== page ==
Thomas’s ability to believe depends not on the other disciples’ words or even simply on seeing Jesus but on the testimony of Jesus’ wounds: “Unless I see the mark of the nails in his hands, and put my finger in the mark of the nails and my hand in his side, I will not believe.” It is only when he takes up Jesus’s invitation to put his hands into Jesus’ wounds, into the reality of his suffering as well as his resurrection, that Thomas recognises Jesus and declares him to be his Lord. For Thomas, the authentic Jesus is the wounded Jesus.


Twice in our gospel reading we read the words, “the doors were locked… Jesus stood among them and said ‘peace be with you’” (v19 and v26). What comfort, to a world in lockdown, to know that Jesus is with us and speaks peace. Isolation and locked doors don’t prevent us encountering the risen Christ. And it is peace he brings to those who are fearful. Not reprimand or chastising or a call to ‘pull themselves together’. Peace.

Other themes from these passages seem to speak into our current reality of a world in the grip of the COVID-19 pandemic. Three things in particular resonate for me:

  1. The resurrected Jesus bears the marks of his suffering. The question “When can we get back to normal?” is beginning to be asked in respect of COVID-19. For some, there will never again be “normal” because of the trauma, because of the loss of loved ones, because some will lose their lives. But for most, “normal” life will resume at some point on the far side of the pandemic. But the new normal must reflect what the world has been through and honour the suffering. It must bear its marks. We need the new reality to carry forward the lessons we are learning. For me, these include (but are no means limited to): that we are deeply interconnected; that we are “our brother’s keeper”; that our actions have far reaching consequences; that whilst no one is immune to the pandemic, people who were already vulnerable or marginalised are impacted more severely than others; that the people on whom society depends to function are people who are frequently undervalued and overlooked; that (most) people can take quite drastic action to protect others – and for the common good – when called upon to do so; that people can be astonishingly brave, kind and selfless. Once we begin to emerge from this crisis we will still be facing a climate emergency and these lessons will need to be applied to it if we are to come through that crisis too.
  2. As disciples of Jesus we are not spared suffering or times of trial. But how we respond matters and can refine our faith. Also, the nature of our response and the wounds we bear give our faith credibility and authenticity in the eyes of others. Thomas needed to touch Jesus’ scarred and wounded body, not see a ‘perfect’ one, nor rely on hearsay. If people are to see Jesus’ love through us, his disciples, we need to be willing to share in the woundedness of God’s world and assist those who are hurting. A phone call, a WhatsApp conversation, listening to people’s anxieties might not seem big things, but for Thomas assurance and connection were enough to change his world. At the Anglican Alliance we are hearing stories of how churches across the world are responding to the needs of vulnerable people affected by the pandemic. Two examples we have been able to write up so far are from Jordan and the Philippines. They can be found on our COVID-19 resource hub here: how churches across the Anglican Communion are taking action to support impoverished, vulnerable and marginalised people in their communities.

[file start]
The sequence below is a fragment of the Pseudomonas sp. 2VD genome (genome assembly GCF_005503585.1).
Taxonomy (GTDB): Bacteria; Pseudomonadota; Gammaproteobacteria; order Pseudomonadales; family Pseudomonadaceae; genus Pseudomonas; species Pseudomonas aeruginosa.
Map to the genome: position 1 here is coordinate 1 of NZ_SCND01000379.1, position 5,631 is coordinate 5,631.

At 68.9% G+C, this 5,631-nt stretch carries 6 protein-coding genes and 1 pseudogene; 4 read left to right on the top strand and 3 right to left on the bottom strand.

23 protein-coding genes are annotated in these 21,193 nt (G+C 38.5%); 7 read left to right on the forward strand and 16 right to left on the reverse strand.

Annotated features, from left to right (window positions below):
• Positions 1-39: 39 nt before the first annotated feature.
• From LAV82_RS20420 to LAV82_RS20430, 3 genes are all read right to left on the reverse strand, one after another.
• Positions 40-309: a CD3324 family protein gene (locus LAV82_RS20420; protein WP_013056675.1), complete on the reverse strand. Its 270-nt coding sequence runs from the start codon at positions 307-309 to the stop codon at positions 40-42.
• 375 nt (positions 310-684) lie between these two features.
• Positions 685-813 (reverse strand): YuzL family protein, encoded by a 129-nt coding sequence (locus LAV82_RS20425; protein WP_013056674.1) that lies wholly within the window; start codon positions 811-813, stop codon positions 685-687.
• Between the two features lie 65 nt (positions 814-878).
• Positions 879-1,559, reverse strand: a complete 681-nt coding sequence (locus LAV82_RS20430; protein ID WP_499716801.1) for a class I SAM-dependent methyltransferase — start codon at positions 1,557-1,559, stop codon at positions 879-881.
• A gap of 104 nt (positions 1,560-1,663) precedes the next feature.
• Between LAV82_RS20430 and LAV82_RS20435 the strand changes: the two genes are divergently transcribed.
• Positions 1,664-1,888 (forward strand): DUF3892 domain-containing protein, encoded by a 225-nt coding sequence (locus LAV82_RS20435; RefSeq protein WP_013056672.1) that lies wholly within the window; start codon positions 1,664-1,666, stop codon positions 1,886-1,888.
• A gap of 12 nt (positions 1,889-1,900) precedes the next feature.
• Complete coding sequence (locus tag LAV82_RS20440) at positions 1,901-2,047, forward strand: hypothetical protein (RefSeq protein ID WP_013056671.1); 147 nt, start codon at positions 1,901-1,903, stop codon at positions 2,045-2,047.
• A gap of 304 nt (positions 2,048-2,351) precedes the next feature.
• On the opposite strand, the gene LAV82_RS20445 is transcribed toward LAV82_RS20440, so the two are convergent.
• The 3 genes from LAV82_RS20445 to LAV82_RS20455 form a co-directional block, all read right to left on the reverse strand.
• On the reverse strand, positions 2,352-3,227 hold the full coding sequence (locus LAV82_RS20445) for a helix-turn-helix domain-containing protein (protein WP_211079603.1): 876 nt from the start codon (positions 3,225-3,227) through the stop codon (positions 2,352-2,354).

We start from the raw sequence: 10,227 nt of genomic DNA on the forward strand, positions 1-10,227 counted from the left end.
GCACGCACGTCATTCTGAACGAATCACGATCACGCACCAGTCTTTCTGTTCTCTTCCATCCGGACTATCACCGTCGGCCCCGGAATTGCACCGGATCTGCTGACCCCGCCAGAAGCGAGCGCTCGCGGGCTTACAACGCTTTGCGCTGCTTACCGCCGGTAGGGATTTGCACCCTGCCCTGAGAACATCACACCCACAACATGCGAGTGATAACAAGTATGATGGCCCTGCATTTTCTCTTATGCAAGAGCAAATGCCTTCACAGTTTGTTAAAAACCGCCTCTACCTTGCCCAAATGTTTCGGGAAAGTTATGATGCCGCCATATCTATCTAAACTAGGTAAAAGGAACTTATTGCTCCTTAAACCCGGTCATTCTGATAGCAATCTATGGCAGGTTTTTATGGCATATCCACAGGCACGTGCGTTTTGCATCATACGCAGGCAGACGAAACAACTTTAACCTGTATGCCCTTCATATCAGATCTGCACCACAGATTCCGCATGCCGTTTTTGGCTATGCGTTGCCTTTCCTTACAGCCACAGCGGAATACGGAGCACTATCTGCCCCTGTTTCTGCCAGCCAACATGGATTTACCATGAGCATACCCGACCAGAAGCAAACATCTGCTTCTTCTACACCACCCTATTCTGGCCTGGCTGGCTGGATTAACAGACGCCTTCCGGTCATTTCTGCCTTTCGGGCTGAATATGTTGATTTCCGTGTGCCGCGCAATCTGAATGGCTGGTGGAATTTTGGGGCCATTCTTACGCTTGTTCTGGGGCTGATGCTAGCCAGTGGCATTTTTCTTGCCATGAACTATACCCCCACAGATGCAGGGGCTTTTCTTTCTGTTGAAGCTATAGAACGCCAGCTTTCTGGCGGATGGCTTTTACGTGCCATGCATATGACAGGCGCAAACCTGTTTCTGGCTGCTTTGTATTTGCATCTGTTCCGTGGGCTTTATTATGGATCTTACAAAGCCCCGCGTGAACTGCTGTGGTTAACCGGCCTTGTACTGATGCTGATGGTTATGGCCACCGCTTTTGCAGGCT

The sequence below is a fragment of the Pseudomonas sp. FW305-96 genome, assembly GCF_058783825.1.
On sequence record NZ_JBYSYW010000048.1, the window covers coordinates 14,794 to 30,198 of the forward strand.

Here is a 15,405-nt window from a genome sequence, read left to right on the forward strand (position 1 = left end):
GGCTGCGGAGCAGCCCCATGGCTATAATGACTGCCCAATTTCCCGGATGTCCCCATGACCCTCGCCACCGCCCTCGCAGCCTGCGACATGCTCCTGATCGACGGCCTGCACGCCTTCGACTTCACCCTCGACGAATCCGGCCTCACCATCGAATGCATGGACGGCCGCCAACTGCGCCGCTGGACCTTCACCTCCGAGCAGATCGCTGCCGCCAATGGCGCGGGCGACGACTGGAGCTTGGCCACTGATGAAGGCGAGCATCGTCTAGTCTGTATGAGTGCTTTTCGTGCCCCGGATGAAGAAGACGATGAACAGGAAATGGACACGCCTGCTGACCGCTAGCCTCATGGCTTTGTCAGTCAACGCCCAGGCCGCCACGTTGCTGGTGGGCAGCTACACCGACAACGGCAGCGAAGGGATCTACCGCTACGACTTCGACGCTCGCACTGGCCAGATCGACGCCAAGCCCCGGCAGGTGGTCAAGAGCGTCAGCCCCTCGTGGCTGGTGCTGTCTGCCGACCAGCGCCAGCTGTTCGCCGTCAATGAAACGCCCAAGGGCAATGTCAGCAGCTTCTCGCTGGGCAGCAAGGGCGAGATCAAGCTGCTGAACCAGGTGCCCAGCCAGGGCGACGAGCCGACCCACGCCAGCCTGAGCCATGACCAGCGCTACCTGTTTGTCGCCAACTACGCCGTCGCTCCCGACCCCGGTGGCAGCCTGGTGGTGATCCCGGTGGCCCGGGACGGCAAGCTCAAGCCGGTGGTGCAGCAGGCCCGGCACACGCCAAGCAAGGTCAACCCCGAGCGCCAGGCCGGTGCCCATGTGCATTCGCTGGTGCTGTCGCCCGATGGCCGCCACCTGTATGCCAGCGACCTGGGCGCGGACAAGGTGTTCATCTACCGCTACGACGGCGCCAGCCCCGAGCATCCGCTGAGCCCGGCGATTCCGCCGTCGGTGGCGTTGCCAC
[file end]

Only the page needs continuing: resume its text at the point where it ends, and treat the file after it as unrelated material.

3. Even the resurrection, ultimately a joyful event, was traumatic for the disciples. They needed time to adjust to the new reality. How much more do we need time to adjust to the new reality we find ourselves in with COVID-19, an event in which there is no joy. This is something we can’t do in our own strength. Like the disciples, we need to hear Jesus’ words of peace, which he speaks into our fear and lockdown. Like Peter, we need God’s Spirit – God’s life-giving breath – to sustain us, to enable us to live as people of faith and hope, and to bring and be good news to others

by Elizabeth Perry,Anglican Alliance, London